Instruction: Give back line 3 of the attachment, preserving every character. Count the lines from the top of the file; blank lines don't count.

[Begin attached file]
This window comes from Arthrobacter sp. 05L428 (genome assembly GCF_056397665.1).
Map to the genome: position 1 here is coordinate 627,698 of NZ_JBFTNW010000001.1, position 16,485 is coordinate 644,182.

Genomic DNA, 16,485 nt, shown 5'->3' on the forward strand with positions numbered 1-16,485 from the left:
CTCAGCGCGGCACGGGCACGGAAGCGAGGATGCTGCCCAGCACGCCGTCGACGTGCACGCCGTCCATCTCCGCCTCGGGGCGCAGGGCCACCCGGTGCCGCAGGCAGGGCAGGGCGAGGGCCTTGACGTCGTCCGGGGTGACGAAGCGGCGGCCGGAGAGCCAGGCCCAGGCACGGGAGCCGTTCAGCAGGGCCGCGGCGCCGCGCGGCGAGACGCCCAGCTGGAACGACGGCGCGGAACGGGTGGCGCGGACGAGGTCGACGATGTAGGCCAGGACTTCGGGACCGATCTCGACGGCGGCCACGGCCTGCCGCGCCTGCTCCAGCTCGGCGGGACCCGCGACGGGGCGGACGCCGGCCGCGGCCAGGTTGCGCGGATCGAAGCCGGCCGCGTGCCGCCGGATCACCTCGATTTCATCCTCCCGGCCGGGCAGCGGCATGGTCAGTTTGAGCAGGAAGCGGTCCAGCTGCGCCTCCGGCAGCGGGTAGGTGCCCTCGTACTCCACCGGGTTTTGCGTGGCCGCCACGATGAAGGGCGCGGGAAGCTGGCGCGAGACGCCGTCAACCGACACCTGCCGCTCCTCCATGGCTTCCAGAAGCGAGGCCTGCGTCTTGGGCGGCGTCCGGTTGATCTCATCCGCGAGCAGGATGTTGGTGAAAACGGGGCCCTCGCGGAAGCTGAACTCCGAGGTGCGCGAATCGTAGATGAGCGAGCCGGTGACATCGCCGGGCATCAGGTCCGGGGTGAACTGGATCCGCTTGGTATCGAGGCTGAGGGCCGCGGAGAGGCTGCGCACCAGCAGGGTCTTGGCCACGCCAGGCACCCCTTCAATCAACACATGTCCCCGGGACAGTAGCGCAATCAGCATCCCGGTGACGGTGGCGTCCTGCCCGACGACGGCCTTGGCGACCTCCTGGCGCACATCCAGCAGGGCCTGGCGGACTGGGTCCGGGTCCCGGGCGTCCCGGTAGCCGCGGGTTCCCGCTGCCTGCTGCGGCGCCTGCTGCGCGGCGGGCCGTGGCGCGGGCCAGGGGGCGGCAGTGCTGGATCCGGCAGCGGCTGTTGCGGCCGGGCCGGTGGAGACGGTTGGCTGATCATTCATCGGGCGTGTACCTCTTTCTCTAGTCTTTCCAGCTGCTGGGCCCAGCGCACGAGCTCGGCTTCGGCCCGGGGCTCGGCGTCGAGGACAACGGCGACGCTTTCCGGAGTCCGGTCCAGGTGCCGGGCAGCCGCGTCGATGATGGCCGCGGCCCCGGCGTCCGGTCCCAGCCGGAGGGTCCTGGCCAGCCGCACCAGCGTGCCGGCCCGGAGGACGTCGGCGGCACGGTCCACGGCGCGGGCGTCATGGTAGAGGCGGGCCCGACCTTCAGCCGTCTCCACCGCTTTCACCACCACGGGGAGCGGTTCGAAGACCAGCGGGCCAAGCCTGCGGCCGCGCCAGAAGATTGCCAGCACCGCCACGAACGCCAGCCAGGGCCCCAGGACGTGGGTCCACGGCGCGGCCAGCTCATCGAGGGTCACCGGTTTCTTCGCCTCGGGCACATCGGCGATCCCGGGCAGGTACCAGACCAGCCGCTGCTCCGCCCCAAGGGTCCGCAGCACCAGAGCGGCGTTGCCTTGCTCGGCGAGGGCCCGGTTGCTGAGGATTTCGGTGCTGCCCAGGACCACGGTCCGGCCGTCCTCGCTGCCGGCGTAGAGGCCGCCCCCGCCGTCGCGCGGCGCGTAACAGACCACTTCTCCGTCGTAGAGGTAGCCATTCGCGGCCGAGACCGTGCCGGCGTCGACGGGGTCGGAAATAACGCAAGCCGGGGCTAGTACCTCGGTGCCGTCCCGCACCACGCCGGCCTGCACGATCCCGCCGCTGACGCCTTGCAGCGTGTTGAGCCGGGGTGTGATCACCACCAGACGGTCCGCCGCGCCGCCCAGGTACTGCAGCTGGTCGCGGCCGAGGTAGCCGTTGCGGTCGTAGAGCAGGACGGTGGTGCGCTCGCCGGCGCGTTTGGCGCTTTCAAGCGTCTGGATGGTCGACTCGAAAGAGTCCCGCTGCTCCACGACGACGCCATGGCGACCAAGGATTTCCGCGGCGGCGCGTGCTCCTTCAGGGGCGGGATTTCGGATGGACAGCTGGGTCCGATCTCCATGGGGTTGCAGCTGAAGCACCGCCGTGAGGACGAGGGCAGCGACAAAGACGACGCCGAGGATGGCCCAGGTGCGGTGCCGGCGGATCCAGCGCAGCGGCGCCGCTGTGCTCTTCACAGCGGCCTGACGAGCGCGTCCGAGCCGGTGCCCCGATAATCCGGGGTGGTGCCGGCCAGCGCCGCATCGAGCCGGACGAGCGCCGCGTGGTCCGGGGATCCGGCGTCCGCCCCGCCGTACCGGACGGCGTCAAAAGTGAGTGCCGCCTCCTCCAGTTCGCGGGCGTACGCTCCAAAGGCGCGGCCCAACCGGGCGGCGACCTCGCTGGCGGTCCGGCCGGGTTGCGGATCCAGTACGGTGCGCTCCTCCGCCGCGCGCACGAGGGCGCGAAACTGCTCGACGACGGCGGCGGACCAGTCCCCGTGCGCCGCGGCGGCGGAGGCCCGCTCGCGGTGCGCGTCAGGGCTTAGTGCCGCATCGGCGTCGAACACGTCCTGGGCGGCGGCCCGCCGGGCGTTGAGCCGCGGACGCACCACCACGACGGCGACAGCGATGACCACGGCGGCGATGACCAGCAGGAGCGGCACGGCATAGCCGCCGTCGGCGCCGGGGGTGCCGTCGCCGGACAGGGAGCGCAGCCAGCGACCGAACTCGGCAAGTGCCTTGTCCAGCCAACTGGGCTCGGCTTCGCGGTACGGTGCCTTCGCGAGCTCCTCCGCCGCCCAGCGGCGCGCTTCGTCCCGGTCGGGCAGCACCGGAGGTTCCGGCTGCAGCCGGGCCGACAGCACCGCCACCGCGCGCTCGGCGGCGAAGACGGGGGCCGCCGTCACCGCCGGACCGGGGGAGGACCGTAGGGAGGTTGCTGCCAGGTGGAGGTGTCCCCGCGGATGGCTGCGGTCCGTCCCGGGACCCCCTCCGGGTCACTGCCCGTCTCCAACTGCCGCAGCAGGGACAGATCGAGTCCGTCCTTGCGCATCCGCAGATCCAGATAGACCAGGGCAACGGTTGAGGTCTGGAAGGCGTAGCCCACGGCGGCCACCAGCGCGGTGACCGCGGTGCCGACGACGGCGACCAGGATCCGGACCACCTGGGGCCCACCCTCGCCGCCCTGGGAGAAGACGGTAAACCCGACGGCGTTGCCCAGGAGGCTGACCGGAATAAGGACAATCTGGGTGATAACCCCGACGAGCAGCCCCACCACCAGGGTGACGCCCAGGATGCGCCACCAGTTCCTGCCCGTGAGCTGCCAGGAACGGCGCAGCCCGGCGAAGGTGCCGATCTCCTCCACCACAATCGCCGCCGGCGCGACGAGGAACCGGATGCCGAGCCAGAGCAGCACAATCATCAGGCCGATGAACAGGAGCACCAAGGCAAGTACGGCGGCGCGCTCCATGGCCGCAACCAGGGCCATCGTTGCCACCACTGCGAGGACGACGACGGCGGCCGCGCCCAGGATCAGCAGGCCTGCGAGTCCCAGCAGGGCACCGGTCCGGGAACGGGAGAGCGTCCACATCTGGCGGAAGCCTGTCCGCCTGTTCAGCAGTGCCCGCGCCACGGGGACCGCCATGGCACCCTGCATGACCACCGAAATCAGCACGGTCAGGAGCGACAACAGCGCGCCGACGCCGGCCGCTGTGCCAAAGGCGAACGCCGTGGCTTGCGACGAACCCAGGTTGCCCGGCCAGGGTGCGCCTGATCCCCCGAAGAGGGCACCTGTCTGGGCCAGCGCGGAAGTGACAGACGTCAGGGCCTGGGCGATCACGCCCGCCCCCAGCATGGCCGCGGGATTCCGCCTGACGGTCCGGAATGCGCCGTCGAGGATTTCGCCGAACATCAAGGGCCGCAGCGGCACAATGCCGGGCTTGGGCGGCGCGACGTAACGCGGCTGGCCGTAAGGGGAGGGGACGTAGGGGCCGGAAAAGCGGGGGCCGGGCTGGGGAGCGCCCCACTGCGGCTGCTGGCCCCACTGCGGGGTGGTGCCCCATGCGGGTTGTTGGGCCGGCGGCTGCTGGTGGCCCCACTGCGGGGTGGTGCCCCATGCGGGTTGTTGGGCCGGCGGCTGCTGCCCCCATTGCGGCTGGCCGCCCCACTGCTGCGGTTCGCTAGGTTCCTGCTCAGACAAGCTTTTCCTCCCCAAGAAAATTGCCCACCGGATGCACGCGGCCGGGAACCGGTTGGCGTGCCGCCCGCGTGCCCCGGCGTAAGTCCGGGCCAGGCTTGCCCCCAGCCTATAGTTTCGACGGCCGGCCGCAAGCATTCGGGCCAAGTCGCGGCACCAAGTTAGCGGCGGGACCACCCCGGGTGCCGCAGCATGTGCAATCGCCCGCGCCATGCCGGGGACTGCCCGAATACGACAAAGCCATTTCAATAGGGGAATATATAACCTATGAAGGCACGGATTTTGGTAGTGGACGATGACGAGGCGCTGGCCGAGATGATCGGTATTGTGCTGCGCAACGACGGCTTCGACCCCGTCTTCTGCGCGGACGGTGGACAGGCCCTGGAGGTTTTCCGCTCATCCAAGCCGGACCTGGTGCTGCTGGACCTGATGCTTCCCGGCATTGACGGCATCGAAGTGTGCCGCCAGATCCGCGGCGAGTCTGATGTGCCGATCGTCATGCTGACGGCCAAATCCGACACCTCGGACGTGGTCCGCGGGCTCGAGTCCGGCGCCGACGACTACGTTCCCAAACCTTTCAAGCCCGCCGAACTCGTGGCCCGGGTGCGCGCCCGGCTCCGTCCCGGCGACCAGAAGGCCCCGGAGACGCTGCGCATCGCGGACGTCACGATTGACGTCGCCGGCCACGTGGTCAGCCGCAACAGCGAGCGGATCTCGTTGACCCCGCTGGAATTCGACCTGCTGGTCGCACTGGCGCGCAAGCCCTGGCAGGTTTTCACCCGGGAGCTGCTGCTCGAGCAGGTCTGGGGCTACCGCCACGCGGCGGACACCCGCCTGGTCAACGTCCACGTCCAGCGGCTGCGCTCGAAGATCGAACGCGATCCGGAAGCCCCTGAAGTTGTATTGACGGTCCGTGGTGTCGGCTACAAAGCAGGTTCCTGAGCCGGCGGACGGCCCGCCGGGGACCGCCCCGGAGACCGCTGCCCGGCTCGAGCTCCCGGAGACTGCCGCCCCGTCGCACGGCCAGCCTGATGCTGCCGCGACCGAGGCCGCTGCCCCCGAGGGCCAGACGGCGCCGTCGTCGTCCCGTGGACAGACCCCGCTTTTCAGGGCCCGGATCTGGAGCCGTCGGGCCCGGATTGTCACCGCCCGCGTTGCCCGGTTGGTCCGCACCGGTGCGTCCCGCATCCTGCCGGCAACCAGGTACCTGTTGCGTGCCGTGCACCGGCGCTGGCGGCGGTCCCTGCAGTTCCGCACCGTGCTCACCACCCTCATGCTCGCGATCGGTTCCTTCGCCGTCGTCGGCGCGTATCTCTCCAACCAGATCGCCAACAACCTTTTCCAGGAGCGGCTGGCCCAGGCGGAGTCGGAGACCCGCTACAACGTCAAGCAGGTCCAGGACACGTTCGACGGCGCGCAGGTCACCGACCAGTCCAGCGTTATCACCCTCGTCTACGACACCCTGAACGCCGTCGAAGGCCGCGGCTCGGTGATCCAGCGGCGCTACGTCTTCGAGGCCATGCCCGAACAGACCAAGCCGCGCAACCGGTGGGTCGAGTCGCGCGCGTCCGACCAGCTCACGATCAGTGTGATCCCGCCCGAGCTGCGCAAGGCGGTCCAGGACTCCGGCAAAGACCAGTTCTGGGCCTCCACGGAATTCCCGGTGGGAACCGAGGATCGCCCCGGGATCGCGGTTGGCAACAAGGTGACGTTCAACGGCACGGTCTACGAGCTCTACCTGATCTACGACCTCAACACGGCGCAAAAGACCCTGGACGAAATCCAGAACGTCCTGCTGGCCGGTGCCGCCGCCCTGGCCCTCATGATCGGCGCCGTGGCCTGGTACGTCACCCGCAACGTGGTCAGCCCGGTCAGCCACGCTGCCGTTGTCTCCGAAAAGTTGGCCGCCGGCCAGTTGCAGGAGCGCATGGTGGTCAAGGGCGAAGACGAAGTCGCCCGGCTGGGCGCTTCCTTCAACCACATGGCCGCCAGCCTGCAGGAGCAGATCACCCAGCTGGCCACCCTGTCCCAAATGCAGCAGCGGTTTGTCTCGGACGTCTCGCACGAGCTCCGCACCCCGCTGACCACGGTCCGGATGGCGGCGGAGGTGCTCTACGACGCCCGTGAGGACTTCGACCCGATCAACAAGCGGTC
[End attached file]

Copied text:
Genomic DNA, 16,485 nt, shown 5'->3' on the forward strand with positions numbered 1-16,485 from the left: